Recent Topics Posters
Cappa, Jennifer J. , Marcus, Matthew , Fakra, Sirine , Pilon-Smits, Elizabeth A.H. .
Differential selenium accumulation and allocation in three varieties of Stanleya pinnata (Brassicaceae) .
Stanleya pinnata (Brassicaceae) is able to accumulate up to 0.4% of its dry weight as selenium (Se). Within S. pinnata, three varieties have been proposed: integrifolia, pinnata and inyoensis. To study the Se accumulation properties of each variety, leaves, siliques and associated soil from each variety were collected from wild populations (3 populations, 3 individuals/population), and analyzed for Se concentration. The seeds were then grown on agar containing varying Se concentrations to test for Se accumulation under controlled conditions. The leaves and seeds were also analyzed for Se spatial distribution and chemical speciation using X-ray Absorption Spectroscopy at the Advanced Light Source. The field results showed substantial variation in Se accumulation within populations for all three varieties. Nevertheless, there was a gradation in accumulation as follows: var. pinnata > var. integrifolia > var. inyoensis. Stanleya pinnata var. pinnata appears to be the only true hyperaccumulator based on the criterion that it contained Se levels >0.1% of dry weight. Variety pinnata had significantly higher tissue Se levels than the other two varieties. In the lab study, var. integrifolia accumulated more Se than var. inyoensis. There were also differences between the varieties with respect to spatial distribution of Se in leaves and seeds. In var. pinnata, Se distribution was diffuse throughout the leaf, whereas var. integrifolia contained Se mainly in the leaf margins and var. inyoensis had the Se mainly in the vascular tissue. In seeds, var. integrifolia and pinnata accumulated Se mainly in the embryo, while in var. inyoensis Se was found in the seed coat. These studies provide evidence for differential Se allocation and accumulation between the varieties of S. pinnata. Currently a phylogenetic study is underway on Stanleya and in conjuction with the physiology may shed light on the evolution of Se hyperaccumulation.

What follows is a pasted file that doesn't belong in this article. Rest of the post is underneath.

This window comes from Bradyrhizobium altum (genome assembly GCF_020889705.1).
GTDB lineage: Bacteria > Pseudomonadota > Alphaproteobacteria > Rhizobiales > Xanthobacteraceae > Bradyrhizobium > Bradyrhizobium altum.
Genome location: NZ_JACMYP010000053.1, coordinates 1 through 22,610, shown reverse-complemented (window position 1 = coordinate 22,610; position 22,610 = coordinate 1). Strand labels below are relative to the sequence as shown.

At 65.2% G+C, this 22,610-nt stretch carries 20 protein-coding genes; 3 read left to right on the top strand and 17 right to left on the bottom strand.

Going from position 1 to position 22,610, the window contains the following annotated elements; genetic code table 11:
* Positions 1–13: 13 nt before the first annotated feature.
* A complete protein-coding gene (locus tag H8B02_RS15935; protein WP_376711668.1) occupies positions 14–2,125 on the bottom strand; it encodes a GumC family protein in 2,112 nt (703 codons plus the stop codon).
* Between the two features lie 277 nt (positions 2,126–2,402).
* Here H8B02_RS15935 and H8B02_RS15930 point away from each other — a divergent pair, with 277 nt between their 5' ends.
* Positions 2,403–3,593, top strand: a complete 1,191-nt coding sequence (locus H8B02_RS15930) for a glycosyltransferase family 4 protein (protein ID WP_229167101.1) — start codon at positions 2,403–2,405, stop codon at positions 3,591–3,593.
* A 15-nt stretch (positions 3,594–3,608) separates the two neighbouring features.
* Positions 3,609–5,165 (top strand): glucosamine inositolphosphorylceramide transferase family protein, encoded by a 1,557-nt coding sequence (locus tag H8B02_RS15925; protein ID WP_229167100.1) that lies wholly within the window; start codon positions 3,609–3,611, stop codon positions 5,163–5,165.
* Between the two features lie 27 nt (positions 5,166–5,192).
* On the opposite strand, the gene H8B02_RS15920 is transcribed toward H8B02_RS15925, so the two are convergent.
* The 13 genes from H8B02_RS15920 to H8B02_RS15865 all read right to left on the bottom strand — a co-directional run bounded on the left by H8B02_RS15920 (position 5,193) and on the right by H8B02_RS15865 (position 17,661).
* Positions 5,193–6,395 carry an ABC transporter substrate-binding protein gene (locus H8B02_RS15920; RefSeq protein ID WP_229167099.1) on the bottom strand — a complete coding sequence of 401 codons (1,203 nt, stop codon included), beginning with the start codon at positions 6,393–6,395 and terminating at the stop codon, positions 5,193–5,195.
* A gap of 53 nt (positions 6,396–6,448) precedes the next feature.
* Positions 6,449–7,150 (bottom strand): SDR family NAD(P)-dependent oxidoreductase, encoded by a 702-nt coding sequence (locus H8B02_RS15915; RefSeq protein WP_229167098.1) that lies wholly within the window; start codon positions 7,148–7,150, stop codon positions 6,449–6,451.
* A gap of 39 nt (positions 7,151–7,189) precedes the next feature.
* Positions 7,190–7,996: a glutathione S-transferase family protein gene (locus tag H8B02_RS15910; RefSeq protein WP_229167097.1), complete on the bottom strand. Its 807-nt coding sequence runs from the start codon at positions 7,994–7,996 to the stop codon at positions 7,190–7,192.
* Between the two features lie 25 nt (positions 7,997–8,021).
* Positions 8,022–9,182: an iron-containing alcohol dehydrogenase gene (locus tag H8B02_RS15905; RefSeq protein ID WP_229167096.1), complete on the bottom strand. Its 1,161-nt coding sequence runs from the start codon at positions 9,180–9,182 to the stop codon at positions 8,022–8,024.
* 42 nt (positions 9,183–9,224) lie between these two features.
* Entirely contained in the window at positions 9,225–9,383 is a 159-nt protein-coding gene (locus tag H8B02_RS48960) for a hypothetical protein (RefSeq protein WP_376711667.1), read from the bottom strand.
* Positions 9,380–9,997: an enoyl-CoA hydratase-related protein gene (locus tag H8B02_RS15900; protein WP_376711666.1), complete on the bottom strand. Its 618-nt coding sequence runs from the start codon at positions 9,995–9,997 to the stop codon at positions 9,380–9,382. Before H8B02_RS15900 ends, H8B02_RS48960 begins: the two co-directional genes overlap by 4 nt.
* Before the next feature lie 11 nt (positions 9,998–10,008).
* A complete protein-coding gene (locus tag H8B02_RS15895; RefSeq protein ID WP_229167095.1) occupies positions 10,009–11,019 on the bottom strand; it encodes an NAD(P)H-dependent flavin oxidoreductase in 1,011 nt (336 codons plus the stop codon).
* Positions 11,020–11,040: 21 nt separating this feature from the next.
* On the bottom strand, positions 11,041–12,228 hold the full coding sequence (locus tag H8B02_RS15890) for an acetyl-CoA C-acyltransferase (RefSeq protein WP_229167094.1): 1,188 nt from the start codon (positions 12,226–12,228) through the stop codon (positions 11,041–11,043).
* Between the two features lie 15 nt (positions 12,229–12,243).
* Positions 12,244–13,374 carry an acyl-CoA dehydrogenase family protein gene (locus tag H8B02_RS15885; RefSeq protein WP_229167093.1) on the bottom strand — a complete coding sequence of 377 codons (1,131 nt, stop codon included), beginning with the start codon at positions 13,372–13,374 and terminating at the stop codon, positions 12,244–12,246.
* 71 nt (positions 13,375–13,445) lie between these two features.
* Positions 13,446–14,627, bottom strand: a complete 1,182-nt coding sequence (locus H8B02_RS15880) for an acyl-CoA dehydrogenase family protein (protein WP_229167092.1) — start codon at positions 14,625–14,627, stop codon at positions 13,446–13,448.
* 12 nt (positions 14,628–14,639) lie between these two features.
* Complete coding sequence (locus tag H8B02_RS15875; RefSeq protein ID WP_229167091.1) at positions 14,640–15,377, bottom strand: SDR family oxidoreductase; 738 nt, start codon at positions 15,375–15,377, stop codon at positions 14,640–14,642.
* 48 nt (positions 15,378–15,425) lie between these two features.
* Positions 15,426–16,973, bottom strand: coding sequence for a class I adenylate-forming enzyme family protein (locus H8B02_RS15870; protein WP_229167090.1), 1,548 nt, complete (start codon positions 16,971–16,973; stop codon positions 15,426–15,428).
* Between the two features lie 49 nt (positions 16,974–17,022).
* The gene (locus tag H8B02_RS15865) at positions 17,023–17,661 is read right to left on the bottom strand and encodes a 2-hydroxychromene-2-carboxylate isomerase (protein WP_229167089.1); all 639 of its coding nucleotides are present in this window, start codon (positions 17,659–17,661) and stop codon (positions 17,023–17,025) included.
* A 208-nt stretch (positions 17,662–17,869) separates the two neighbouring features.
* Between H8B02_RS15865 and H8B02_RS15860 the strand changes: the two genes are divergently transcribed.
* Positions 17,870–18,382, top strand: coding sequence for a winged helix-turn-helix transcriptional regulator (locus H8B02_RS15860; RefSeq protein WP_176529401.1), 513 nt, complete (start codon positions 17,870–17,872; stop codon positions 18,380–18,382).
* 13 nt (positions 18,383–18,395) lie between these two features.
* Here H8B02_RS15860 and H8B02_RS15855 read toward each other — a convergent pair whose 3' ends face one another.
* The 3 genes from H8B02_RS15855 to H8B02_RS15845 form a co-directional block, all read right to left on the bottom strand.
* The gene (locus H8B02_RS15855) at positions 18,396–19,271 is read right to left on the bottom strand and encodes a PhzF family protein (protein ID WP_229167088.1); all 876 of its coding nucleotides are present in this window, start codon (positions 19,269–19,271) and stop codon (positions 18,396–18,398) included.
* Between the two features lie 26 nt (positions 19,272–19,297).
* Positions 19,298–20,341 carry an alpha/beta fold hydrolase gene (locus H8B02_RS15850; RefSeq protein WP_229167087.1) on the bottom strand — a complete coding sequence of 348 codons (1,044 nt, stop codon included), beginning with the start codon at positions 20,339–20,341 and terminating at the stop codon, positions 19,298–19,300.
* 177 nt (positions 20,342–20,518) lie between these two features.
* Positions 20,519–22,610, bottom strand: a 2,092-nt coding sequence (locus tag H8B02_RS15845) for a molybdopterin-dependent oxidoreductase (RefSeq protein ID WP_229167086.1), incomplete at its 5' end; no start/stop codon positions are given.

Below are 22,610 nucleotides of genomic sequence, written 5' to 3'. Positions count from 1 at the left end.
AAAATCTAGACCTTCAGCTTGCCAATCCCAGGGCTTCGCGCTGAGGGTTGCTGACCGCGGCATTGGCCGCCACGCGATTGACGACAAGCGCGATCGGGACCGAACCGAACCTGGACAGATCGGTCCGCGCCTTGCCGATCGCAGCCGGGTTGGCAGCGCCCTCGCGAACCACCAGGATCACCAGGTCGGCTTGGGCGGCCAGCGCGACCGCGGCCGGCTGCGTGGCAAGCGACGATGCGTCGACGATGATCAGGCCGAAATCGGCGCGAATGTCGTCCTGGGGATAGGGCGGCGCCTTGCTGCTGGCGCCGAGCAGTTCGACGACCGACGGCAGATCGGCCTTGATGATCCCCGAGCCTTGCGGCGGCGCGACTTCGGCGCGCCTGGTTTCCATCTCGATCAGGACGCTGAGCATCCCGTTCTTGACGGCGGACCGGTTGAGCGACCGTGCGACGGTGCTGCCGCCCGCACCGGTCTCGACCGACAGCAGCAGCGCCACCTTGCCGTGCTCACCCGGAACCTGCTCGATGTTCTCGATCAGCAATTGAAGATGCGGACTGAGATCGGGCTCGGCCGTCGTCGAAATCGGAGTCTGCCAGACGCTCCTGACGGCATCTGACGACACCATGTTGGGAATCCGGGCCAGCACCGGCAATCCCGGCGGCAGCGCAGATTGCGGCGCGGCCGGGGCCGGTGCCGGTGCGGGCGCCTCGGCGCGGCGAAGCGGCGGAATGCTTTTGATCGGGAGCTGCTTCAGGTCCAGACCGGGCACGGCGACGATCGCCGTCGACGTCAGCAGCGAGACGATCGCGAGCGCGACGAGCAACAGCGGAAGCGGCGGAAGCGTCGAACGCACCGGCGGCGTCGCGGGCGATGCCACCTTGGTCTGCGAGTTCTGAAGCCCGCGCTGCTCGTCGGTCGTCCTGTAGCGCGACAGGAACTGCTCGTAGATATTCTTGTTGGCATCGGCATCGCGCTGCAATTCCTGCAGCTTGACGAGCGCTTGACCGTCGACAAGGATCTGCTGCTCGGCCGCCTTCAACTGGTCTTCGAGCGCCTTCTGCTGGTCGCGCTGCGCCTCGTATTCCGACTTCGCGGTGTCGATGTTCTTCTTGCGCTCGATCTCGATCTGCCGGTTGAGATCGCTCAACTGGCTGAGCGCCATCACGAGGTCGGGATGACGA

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1 - Colorado State University, Department of Biology, Fort Collins, Colorado, 80523-1878, U.S.A.
2 - Lawrence Berkeley National Laboratory, 1 Cyclotron Road, Berkeley, CA, 94720, U.S.A.
3 - Colorado State University, Department of Biology, Fort Collins, CO, 80523, U.S.A.
Presentation Type: Recent Topics Poster
Location: Event Tent/Cliff Lodge
Date: Monday, July 27th, 2009
Time: 5:30 PM